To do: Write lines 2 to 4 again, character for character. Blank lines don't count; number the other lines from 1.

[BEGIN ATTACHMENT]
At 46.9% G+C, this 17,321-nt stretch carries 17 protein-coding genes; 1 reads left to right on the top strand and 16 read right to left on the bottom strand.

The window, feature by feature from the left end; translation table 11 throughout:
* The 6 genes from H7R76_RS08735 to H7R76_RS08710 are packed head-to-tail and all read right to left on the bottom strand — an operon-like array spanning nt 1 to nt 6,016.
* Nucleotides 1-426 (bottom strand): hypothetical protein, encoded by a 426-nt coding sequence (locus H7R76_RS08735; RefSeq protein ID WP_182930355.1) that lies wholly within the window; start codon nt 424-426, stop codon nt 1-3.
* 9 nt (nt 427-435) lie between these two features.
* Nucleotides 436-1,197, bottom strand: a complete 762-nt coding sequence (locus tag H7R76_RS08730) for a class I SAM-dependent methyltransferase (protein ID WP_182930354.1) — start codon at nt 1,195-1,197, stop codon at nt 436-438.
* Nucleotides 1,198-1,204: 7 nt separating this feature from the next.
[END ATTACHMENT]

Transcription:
The window, feature by feature from the left end; translation table 11 throughout:
* The 6 genes from H7R76_RS08735 to H7R76_RS08710 are packed head-to-tail and all read right to left on the bottom strand — an operon-like array spanning nt 1 to nt 6,016.
* Nucleotides 1-426 (bottom strand): hypothetical protein, encoded by a 426-nt coding sequence (locus H7R76_RS08735; RefSeq protein ID WP_182930355.1) that lies wholly within the window; start codon nt 424-426, stop codon nt 1-3.